Alexander Palace Forum

Discussions about the Imperial Family and European Royalty => The Tudors => Topic started by: Helen_Azar on December 24, 2005, 07:59:50 PM

Title: Katherine Swynford
Post by: Helen_Azar on December 24, 2005, 07:59:50 PM
This thread was inspired by a historical novel I am reading, about the life of Katherine Swynford and her relationship with John of Gaunt ('Katherine' by Anya Seton). Before this book I knew very little about this subject, and now I am wondering how close this book is to historical facts (it is well written and seems well researched).

I plan on reading a non-fiction work about KS next, but in the meantime I am hoping that whoever knows a lot about her will post some known historical facts here...  Thanks in advance!

Helen
Title: Re: Katherine Swynford
Post by: ilyala on December 25, 2005, 01:25:12 AM
i saw a couple of books on amazon about her and i was surprised that she was considered important enough to be written of... but i'm very curious about her myself...  :)
Title: Re: Katherine Swynford
Post by: Helen_Azar on December 25, 2005, 10:23:41 AM
In a lot of ways I find "peripheral" characters from history more fascinating than those who ended up as part of history by default. The former had achieved their fame on their own - regardless by what means, but nevertheless, while the latter could not have avoided fame even if they wanted to just by being who they were. Women like Anne Boleyn, Elizabeth Woodville and Katherine Swynford are conceivably a lot more interesting than many others that came from royalty, and I have a feeling that had someone like Mary Tudor, Catherine of Aragon or Elizabeth of York (and many of the royal men too) not been born of royal parents, we would never have heard their names in history, no matter how remarkable they seem now...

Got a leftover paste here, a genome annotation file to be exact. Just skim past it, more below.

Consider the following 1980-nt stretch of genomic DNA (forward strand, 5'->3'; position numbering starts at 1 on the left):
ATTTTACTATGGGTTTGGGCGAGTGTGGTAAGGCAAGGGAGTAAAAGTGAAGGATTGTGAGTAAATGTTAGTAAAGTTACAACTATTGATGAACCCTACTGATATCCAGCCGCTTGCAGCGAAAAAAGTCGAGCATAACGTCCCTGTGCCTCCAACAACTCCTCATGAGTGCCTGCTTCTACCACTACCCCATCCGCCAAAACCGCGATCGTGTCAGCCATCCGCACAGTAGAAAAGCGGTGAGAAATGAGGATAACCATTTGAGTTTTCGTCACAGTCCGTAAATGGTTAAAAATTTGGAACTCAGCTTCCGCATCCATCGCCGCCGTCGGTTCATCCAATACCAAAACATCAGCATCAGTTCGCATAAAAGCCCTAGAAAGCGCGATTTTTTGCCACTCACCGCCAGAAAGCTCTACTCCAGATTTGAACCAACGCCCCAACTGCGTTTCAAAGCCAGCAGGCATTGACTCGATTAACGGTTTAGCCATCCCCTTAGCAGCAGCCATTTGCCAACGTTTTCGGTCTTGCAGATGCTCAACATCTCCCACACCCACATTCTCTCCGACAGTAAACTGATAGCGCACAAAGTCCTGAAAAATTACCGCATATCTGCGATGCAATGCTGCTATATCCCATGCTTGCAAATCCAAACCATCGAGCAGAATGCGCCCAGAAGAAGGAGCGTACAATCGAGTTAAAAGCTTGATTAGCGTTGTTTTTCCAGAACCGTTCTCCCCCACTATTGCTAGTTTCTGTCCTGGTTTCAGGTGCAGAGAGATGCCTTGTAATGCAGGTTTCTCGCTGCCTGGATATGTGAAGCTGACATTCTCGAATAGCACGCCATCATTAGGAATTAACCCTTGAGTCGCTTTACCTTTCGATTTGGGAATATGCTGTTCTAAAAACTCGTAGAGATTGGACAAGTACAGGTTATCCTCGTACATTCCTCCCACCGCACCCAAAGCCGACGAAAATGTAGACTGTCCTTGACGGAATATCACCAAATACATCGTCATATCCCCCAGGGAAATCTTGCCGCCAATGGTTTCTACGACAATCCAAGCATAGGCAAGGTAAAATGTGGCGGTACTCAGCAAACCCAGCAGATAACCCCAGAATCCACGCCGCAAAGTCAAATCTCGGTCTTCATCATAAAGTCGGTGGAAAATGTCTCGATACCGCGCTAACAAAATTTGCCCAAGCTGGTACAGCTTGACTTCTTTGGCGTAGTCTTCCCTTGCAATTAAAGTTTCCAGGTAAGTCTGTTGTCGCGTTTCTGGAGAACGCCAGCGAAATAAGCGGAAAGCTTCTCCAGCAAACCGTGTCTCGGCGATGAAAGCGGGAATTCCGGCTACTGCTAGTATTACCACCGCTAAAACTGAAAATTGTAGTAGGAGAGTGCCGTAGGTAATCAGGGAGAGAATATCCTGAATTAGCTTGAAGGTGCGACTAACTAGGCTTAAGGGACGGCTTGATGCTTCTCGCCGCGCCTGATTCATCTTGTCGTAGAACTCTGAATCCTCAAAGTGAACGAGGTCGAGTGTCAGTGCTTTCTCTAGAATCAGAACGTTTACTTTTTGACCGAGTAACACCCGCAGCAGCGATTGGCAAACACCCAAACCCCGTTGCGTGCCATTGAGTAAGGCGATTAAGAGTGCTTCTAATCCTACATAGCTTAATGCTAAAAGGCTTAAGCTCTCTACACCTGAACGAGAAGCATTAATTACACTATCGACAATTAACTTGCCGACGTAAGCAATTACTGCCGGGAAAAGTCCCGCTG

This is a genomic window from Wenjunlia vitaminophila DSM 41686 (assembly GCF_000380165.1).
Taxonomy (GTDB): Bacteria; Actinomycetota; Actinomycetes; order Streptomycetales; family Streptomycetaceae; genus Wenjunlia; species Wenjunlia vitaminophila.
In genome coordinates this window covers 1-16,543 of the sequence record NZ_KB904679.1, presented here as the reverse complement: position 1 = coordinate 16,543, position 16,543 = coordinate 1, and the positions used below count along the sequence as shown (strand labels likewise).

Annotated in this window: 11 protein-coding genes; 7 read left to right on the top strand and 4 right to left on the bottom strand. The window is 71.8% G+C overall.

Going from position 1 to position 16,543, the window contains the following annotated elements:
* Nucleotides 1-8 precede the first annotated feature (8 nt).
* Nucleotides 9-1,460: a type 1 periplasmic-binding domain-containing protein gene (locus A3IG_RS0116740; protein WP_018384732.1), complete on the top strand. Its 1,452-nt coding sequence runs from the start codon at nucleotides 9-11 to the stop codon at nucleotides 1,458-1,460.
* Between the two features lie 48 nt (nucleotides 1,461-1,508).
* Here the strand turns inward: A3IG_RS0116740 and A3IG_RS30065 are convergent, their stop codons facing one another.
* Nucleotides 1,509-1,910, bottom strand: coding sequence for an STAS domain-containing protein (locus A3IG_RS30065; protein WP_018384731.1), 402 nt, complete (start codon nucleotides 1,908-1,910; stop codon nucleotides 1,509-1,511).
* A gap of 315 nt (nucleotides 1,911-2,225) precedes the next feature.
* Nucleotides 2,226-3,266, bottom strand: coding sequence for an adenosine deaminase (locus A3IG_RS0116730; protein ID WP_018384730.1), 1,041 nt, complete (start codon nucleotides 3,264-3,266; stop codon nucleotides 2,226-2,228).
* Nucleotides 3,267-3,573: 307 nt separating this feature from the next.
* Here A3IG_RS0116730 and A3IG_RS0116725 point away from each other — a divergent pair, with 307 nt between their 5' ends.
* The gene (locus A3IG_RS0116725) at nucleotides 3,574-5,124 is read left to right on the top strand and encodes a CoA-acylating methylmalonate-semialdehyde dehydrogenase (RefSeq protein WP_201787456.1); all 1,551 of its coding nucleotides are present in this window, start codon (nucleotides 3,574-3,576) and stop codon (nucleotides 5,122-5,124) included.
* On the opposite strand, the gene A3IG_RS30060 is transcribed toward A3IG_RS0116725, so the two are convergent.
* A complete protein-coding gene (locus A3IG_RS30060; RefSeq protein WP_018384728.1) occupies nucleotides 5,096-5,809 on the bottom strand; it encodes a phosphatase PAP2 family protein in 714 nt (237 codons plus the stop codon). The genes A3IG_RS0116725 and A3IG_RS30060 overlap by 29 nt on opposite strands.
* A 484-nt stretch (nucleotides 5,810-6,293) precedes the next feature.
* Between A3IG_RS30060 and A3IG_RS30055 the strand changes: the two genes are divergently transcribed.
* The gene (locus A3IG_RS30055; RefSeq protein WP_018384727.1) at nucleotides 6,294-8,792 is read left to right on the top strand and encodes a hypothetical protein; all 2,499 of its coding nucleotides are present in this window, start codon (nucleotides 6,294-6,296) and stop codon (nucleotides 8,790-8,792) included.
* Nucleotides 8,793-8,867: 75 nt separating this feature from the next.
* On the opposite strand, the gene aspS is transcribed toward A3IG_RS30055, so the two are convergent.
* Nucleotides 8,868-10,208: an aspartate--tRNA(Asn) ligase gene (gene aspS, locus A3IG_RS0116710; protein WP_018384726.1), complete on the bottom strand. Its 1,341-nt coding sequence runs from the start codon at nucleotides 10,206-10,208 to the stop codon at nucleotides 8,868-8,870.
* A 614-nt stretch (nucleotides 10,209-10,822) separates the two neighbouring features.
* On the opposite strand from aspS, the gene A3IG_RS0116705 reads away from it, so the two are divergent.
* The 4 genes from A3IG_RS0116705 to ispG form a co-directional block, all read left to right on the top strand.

Title: Re: Katherine Swynford
Post by: ilyala on December 25, 2005, 12:43:55 PM
i am more fascinated, not by the ones who were born famous, but by the ones who were half famous... with an aura of mistery around them... people like edward 5th or 6th who died young and are known only for existing, like napoleon 2nd, catherine swynford being a part of that category. there will never be enough known of her because at the time people didn't consider her important enough to write about...
Title: Re: Katherine Swynford
Post by: Prince_Lieven on December 25, 2005, 01:17:18 PM
Hi guys. I've read the book and know Katherine's story well. The book is admirably researched and almost 100% accurate, only one or two minor liberties, such as Blanchette's fate. ;)
Title: Re: Katherine Swynford
Post by: Prince_Lieven on December 25, 2005, 01:24:43 PM
Quote
Women like Anne Boleyn, Elizabeth Woodville and Katherine Swynford are conceivably a lot more interesting than many others that came from royalty, and I have a feeling that had someone like Mary Tudor, Catherine of Aragon or Elizabeth of York (and many of the royal men too) not been born of royal parents, we would never have heard their names in history, no matter how remarkable they seem now...  


Just like we would not have heard of Anne Boleyn, Elizabeth Woodville and Katherine Swynford if they had never married into royalty!  ;D
Title: Re: Katherine Swynford
Post by: Helen_Azar on December 25, 2005, 06:00:17 PM
Quote

Just like we would not have heard of Anne Boleyn, Elizabeth Woodville and Katherine Swynford if they had never married into royalty!  ;D